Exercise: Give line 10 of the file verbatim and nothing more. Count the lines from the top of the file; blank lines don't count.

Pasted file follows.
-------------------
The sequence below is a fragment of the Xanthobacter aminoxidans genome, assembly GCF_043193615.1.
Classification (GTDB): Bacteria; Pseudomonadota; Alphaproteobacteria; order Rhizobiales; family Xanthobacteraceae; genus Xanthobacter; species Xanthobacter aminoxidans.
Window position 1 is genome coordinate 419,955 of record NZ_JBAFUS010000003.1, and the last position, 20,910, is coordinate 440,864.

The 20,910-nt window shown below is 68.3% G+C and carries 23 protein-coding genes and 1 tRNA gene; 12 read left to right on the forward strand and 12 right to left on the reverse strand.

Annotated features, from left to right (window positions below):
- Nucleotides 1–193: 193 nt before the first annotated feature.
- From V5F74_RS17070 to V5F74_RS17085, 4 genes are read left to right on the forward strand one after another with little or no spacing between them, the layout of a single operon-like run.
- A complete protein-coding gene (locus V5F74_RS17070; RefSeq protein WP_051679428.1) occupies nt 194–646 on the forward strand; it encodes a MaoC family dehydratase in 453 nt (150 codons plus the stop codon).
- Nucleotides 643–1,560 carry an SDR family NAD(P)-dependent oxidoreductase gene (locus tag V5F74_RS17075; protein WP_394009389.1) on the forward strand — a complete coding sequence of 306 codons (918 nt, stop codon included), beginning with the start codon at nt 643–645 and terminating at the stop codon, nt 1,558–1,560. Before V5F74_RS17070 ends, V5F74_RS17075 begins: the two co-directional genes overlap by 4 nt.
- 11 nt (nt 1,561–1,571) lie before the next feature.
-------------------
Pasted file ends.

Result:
- 11 nt (nt 1,561–1,571) lie before the next feature.